Successfully reported this slideshow.
We use your LinkedIn profile and activity data to personalize ads and to show you more relevant ads. You can change your ad preferences anytime.

Seamus Heaney

Related Books

Free with a 30 day trial from Scribd

See all
  • Be the first to comment

Seamus Heaney

  1. 1. Seamus Heaney<br />1939-<br />
  2. 2. Biography<br />Roman Catholic in Protestant North Ireland<br />Seamus Heaney was born in Castledawson, County Derry, Northern Ireland, on April 13, 1939.<br />In 1963, he began teaching English at St. Joseph’s College in Belfast. He earned his teaching certificate in English at the same school.<br />In 1965, he married Marie Devlin, and in 1966, he published his first book, Death of a Naturalist.<br />In 1995, he received the Nobel Prize in Literature.<br />He has spent part of every year since 1981 teaching at Harvard University.<br />
  3. 3. Poetry<br />Poetry captures the colonial struggles of Ireland<br />Defining his relationship to his country and his people – an ongoing process…<br />Dilemma of cultural identity<br />Fascinated by history and its depth<br />explores what it is to be a human being during times of joy and times of struggle.<br />uses literary allusion throughout his poems, often alluding to Greek gods and figures<br />Many of Heaney’s poems serve as his way to discover his place as a writer in a world where physical action is the traditionally accepted symbol of strength. <br />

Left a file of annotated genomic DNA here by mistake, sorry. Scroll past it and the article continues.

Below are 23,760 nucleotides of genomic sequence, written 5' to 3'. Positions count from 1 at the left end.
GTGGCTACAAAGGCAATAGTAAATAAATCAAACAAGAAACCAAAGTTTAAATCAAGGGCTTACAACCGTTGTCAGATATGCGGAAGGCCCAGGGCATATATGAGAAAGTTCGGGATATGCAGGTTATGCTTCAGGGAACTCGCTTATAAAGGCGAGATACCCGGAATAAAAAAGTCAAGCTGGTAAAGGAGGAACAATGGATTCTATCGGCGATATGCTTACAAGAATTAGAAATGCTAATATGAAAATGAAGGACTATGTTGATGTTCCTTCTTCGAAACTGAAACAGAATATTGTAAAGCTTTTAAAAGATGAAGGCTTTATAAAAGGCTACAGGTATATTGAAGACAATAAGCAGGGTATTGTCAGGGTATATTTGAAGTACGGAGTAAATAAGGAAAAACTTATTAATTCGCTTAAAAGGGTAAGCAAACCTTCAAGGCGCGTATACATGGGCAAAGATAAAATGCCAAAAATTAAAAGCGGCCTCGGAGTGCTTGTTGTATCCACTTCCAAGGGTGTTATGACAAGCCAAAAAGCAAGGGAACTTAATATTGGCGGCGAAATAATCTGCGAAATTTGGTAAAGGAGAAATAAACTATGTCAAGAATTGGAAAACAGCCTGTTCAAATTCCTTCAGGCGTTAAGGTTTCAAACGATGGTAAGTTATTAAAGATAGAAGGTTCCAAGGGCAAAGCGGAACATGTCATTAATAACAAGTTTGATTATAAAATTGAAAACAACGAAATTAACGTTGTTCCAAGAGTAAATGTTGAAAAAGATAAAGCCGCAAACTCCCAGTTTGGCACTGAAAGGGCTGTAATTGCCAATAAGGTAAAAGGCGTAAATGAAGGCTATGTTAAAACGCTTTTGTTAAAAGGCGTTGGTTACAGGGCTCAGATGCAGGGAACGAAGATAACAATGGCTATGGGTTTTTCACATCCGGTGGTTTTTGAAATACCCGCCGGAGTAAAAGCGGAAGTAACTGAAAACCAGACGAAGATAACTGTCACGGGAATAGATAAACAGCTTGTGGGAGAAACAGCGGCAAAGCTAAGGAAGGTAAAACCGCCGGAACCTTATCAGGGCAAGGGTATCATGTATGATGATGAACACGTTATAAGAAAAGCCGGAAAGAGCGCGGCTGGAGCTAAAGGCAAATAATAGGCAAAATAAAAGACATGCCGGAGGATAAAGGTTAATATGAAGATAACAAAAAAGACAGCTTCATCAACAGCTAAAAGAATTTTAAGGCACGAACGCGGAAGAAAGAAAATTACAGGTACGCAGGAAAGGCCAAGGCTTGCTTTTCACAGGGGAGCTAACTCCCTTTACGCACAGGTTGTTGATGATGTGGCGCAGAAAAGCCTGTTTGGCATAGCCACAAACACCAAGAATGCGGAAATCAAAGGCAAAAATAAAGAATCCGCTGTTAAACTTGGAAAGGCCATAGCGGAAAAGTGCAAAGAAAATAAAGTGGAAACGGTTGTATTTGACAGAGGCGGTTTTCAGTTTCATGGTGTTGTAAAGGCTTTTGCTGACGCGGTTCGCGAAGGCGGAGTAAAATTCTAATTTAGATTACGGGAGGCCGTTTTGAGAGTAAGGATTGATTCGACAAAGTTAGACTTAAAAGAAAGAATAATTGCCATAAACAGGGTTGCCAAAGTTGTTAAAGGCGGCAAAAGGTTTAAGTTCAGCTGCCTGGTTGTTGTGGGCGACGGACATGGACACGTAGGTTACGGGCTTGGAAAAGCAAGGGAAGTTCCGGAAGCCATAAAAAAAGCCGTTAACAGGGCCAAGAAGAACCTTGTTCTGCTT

4. 4. Punishment<br />Poem inspired by 1951 discovery of a young girl from late 1st century CE <br />Strongly influenced by P.V. Glob’s The Bog People<br />Irish bog as memory bank<br />The bog body has the “ability to compress time and to render the past visible in the present”<br />Girl appears to have been punished by Germanic peoples<br />Most likely drowned on purpose<br />mirrors what Tacitus reports was done to adulterous Germanic women<br />“Tribal” thinking vs. the public responsibility of the individual<br />Ethical responsibility in the face of political turmoil<br />
  5. 5. Punishment - Background<br />sequence of eight "bog poems“:<br />"The TollundMan“, "Nerthus”, “Come to the Bower”, "Bog Queen”, "The GrauballeMan”, "Punishment”, "Kinship”, "Strange Fruit”<br />read about the bodies in a work of archaeology, P.V. Glob's The Bog People, published in Danish in 1965 and translated into English in 1969. <br />moved by Glob's lyrical descriptions of the sometimes beautifully preserved Iron-Age bodies that turned up from time to time in the peat-bogs of Northwestern Europe<br />intrigued by the archaeologist's recourse to theories of ritual human sacrifice in order to explain their presence in the bogs.<br />“They are not skeletal remains; they have flesh on their bones and that flesh bears the marks of their living and their dying. They have hair and beard stubble and faces with expressions we think we recognize. They have stomachs that still contain the grains and seeds and plants they ate as their last meal. In a word, with their peculiar capacity to compress time, bog bodies …speak of a life anchored in an everyday that was then but is also now. To an extraordinary degree, bog bodies allow us to see time.” (Purdy 2002)<br />